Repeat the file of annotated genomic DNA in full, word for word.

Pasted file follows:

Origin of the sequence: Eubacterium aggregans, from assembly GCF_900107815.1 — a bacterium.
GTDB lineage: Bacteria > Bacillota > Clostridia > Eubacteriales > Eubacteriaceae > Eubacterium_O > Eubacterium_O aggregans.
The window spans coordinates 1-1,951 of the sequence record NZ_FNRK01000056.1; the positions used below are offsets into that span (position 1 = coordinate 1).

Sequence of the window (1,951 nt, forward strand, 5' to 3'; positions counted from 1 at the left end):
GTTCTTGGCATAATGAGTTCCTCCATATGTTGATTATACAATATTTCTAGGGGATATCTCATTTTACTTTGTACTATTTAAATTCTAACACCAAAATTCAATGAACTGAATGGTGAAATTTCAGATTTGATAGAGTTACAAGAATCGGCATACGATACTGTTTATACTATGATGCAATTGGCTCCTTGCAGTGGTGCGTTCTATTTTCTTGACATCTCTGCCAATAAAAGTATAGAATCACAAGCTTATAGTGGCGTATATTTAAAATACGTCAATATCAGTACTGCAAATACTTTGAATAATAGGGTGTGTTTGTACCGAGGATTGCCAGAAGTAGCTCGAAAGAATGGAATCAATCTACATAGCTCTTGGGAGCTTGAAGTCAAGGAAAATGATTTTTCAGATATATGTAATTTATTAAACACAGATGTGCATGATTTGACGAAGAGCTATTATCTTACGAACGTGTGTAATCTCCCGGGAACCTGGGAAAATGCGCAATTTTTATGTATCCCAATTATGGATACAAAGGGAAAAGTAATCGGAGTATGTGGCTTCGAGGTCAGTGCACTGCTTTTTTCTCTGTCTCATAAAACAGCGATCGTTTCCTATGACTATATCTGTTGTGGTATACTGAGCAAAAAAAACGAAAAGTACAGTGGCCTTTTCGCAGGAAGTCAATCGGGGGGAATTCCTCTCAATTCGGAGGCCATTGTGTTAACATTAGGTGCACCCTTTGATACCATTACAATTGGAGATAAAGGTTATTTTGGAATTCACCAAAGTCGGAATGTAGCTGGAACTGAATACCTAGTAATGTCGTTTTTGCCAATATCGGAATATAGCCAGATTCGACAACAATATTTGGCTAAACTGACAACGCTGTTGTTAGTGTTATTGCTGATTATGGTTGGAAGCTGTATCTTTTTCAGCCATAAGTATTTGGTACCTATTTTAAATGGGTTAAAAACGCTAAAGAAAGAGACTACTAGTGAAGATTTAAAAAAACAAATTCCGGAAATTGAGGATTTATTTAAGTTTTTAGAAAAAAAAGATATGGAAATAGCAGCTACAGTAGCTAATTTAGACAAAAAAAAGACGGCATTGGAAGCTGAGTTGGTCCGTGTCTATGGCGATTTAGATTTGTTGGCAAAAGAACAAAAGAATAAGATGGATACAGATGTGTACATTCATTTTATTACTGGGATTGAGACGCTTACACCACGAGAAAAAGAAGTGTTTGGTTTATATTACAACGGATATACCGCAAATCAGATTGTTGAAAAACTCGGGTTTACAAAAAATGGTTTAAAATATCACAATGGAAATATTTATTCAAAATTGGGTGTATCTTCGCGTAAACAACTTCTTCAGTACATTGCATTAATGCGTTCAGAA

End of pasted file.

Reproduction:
Origin of the sequence: Eubacterium aggregans, from assembly GCF_900107815.1 — a bacterium.
GTDB lineage: Bacteria > Bacillota > Clostridia > Eubacteriales > Eubacteriaceae > Eubacterium_O > Eubacterium_O aggregans.
The window spans coordinates 1-1,951 of the sequence record NZ_FNRK01000056.1; the positions used below are offsets into that span (position 1 = coordinate 1).

Sequence of the window (1,951 nt, forward strand, 5' to 3'; positions counted from 1 at the left end):
GTTCTTGGCATAATGAGTTCCTCCATATGTTGATTATACAATATTTCTAGGGGATATCTCATTTTACTTTGTACTATTTAAATTCTAACACCAAAATTCAATGAACTGAATGGTGAAATTTCAGATTTGATAGAGTTACAAGAATCGGCATACGATACTGTTTATACTATGATGCAATTGGCTCCTTGCAGTGGTGCGTTCTATTTTCTTGACATCTCTGCCAATAAAAGTATAGAATCACAAGCTTATAGTGGCGTATATTTAAAATACGTCAATATCAGTACTGCAAATACTTTGAATAATAGGGTGTGTTTGTACCGAGGATTGCCAGAAGTAGCTCGAAAGAATGGAATCAATCTACATAGCTCTTGGGAGCTTGAAGTCAAGGAAAATGATTTTTCAGATATATGTAATTTATTAAACACAGATGTGCATGATTTGACGAAGAGCTATTATCTTACGAACGTGTGTAATCTCCCGGGAACCTGGGAAAATGCGCAATTTTTATGTATCCCAATTATGGATACAAAGGGAAAAGTAATCGGAGTATGTGGCTTCGAGGTCAGTGCACTGCTTTTTTCTCTGTCTCATAAAACAGCGATCGTTTCCTATGACTATATCTGTTGTGGTATACTGAGCAAAAAAAACGAAAAGTACAGTGGCCTTTTCGCAGGAAGTCAATCGGGGGGAATTCCTCTCAATTCGGAGGCCATTGTGTTAACATTAGGTGCACCCTTTGATACCATTACAATTGGAGATAAAGGTTATTTTGGAATTCACCAAAGTCGGAATGTAGCTGGAACTGAATACCTAGTAATGTCGTTTTTGCCAATATCGGAATATAGCCAGATTCGACAACAATATTTGGCTAAACTGACAACGCTGTTGTTAGTGTTATTGCTGATTATGGTTGGAAGCTGTATCTTTTTCAGCCATAAGTATTTGGTACCTATTTTAAATGGGTTAAAAACGCTAAAGAAAGAGACTACTAGTGAAGATTTAAAAAAACAAATTCCGGAAATTGAGGATTTATTTAAGTTTTTAGAAAAAAAAGATATGGAAATAGCAGCTACAGTAGCTAATTTAGACAAAAAAAAGACGGCATTGGAAGCTGAGTTGGTCCGTGTCTATGGCGATTTAGATTTGTTGGCAAAAGAACAAAAGAATAAGATGGATACAGATGTGTACATTCATTTTATTACTGGGATTGAGACGCTTACACCACGAGAAAAAGAAGTGTTTGGTTTATATTACAACGGATATACCGCAAATCAGATTGTTGAAAAACTCGGGTTTACAAAAAATGGTTTAAAATATCACAATGGAAATATTTATTCAAAATTGGGTGTATCTTCGCGTAAACAACTTCTTCAGTACATTGCATTAATGCGTTCAGAA